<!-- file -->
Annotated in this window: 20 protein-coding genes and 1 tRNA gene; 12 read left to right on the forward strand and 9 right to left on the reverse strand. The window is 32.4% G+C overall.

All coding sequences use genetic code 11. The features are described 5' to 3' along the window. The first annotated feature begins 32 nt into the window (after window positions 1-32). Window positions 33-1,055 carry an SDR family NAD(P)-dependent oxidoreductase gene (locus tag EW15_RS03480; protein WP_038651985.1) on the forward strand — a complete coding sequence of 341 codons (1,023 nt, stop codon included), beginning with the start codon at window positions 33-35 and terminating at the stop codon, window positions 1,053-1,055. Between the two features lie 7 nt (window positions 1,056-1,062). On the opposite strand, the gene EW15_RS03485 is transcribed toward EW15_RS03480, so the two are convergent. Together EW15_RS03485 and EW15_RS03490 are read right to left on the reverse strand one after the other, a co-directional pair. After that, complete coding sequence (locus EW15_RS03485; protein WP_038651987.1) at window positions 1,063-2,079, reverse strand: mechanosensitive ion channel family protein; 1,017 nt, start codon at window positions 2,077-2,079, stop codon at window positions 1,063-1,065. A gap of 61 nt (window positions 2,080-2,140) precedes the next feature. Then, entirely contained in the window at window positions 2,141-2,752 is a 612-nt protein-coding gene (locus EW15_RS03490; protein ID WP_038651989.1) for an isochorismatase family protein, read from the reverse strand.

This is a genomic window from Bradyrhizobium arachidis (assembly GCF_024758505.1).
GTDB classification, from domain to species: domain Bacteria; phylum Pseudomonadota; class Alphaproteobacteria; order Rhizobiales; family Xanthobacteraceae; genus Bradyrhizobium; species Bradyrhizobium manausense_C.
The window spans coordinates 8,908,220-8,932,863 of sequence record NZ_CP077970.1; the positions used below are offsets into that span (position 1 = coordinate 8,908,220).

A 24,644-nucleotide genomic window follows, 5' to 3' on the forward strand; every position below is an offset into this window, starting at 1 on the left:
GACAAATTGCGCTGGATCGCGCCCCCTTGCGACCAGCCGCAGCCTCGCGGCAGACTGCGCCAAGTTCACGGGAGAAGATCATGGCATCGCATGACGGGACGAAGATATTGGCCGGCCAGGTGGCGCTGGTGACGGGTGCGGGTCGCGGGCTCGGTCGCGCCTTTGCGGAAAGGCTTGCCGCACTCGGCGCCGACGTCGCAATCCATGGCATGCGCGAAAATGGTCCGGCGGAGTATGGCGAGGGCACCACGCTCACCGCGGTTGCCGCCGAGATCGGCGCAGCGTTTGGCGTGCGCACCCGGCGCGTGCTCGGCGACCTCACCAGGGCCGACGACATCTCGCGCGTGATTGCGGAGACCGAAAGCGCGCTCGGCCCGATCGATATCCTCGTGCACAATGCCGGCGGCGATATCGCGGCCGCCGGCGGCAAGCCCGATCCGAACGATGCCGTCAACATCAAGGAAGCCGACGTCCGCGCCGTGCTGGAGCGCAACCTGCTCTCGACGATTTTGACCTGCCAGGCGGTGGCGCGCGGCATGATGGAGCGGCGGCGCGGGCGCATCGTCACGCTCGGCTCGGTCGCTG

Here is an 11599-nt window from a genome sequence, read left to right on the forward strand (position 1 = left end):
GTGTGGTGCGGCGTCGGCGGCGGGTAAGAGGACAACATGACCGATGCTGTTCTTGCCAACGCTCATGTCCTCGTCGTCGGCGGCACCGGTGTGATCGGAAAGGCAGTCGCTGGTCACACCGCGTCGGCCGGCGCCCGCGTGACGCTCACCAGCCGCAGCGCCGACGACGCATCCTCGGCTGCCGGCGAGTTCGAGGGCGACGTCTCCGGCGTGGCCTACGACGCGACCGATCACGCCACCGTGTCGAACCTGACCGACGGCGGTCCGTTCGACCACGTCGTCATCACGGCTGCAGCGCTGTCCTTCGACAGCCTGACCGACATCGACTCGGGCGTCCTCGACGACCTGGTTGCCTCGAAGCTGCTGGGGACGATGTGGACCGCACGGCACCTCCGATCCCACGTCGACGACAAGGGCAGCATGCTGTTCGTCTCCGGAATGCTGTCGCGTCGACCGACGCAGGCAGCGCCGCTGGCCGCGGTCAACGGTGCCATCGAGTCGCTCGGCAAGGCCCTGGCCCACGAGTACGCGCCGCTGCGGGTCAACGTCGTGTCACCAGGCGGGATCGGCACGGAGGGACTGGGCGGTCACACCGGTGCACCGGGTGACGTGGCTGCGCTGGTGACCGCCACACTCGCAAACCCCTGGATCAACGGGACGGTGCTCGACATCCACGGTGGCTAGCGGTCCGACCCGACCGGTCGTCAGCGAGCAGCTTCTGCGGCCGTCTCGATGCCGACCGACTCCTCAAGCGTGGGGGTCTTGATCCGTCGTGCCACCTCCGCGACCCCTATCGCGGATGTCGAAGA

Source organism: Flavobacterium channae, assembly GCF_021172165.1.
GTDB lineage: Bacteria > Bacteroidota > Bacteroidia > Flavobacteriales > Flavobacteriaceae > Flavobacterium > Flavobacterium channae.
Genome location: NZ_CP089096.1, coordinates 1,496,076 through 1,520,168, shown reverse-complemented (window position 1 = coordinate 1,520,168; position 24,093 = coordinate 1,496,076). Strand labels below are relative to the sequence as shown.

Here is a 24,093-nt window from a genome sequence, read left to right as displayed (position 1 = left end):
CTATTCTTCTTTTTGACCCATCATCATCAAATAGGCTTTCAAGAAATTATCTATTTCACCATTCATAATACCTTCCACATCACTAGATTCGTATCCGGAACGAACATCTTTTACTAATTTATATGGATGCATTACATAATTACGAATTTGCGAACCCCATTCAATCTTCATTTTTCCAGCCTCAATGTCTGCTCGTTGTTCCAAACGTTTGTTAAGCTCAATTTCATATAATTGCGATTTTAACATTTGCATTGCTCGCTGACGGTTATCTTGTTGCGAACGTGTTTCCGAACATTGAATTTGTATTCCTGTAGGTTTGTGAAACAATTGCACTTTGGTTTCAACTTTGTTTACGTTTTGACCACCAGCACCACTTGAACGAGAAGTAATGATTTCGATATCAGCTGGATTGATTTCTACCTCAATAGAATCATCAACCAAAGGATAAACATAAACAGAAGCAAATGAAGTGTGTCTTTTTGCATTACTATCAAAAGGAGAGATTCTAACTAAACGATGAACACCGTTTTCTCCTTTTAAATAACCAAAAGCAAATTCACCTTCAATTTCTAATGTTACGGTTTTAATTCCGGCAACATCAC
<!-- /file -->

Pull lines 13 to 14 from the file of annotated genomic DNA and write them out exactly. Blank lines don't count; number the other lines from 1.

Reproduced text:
Here is a 24,093-nt window from a genome sequence, read left to right as displayed (position 1 = left end):
CTATTCTTCTTTTTGACCCATCATCATCAAATAGGCTTTCAAGAAATTATCTATTTCACCATTCATAATACCTTCCACATCACTAGATTCGTATCCGGAACGAACATCTTTTACTAATTTATATGGATGCATTACATAATTACGAATTTGCGAACCCCATTCAATCTTCATTTTTCCAGCCTCAATGTCTGCTCGTTGTTCCAAACGTTTGTTAAGCTCAATTTCATATAATTGCGATTTTAACATTTGCATTGCTCGCTGACGGTTATCTTGTTGCGAACGTGTTTCCGAACATTGAATTTGTATTCCTGTAGGTTTGTGAAACAATTGCACTTTGGTTTCAACTTTGTTTACGTTTTGACCACCAGCACCACTTGAACGAGAAGTAATGATTTCGATATCAGCTGGATTGATTTCTACCTCAATAGAATCATCAACCAAAGGATAAACATAAACAGAAGCAAATGAAGTGTGTCTTTTTGCATTACTATCAAAAGGAGAGATTCTAACTAAACGATGAACACCGTTTTCTCCTTTTAAATAACCAAAAGCAAATTCACCTTCAATTTCTAATGTTACGGTTTTAATTCCGGCAACATCAC